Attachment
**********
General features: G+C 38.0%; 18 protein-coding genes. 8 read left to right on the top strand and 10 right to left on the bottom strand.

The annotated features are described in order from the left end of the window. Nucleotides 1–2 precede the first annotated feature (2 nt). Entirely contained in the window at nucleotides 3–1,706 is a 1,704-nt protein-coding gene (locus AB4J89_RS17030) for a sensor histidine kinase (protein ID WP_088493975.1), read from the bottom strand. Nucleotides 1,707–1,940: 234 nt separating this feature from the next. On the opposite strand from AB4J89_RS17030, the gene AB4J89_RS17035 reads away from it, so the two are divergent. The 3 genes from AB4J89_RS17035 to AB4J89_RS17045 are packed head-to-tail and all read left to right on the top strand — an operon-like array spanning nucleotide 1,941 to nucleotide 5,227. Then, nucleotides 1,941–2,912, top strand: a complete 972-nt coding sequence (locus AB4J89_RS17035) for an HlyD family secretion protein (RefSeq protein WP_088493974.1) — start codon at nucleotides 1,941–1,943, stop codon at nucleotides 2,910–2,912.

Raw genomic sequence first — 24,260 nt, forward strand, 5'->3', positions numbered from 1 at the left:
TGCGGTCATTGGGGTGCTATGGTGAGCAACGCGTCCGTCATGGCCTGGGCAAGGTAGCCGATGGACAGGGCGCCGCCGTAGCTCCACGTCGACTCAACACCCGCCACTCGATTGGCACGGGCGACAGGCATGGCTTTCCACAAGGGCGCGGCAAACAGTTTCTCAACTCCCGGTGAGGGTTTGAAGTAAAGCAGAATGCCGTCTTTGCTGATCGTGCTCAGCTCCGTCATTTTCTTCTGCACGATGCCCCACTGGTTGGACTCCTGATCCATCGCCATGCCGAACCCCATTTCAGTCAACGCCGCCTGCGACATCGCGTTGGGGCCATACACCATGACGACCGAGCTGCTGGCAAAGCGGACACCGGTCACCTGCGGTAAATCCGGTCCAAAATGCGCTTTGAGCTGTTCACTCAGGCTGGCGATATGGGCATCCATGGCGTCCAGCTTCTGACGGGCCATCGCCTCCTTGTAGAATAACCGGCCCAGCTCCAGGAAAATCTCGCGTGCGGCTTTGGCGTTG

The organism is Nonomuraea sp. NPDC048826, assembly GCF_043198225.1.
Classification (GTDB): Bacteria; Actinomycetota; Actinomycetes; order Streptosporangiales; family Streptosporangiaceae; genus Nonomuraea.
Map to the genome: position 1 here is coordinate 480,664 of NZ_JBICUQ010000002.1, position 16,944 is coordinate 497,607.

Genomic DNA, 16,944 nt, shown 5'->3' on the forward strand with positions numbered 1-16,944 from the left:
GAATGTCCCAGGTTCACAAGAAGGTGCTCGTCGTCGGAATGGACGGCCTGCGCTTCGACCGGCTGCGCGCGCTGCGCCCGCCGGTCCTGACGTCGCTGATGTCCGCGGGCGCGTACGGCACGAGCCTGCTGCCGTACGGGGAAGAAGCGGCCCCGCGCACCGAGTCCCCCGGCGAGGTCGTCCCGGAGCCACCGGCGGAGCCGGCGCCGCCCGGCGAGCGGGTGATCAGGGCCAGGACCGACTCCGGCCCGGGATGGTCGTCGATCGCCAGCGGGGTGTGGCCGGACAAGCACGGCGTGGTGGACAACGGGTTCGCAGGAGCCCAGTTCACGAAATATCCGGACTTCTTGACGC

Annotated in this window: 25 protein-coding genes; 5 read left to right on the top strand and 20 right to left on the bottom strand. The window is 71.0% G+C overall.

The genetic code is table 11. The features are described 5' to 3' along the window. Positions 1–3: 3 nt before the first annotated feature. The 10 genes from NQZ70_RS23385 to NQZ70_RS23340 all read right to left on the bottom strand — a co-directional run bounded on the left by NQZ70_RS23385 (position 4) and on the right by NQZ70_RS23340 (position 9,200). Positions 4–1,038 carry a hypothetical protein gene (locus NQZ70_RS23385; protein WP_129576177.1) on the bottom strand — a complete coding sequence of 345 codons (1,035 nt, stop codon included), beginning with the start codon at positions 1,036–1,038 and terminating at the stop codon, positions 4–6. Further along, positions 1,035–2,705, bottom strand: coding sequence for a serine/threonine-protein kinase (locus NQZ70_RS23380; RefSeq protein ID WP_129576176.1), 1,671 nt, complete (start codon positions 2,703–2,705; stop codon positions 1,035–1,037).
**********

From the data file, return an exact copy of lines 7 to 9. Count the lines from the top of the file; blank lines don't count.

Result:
Map to the genome: position 1 here is coordinate 480,664 of NZ_JBICUQ010000002.1, position 16,944 is coordinate 497,607.

Genomic DNA, 16,944 nt, shown 5'->3' on the forward strand with positions numbered 1-16,944 from the left:
GAATGTCCCAGGTTCACAAGAAGGTGCTCGTCGTCGGAATGGACGGCCTGCGCTTCGACCGGCTGCGCGCGCTGCGCCCGCCGGTCCTGACGTCGCTGATGTCCGCGGGCGCGTACGGCACGAGCCTGCTGCCGTACGGGGAAGAAGCGGCCCCGCGCACCGAGTCCCCCGGCGAGGTCGTCCCGGAGCCACCGGCGGAGCCGGCGCCGCCCGGCGAGCGGGTGATCAGGGCCAGGACCGACTCCGGCCCGGGATGGTCGTCGATCGCCAGCGGGGTGTGGCCGGACAAGCACGGCGTGGTGGACAACGGGTTCGCAGGAGCCCAGTTCACGAAATATCCGGACTTCTTGACGC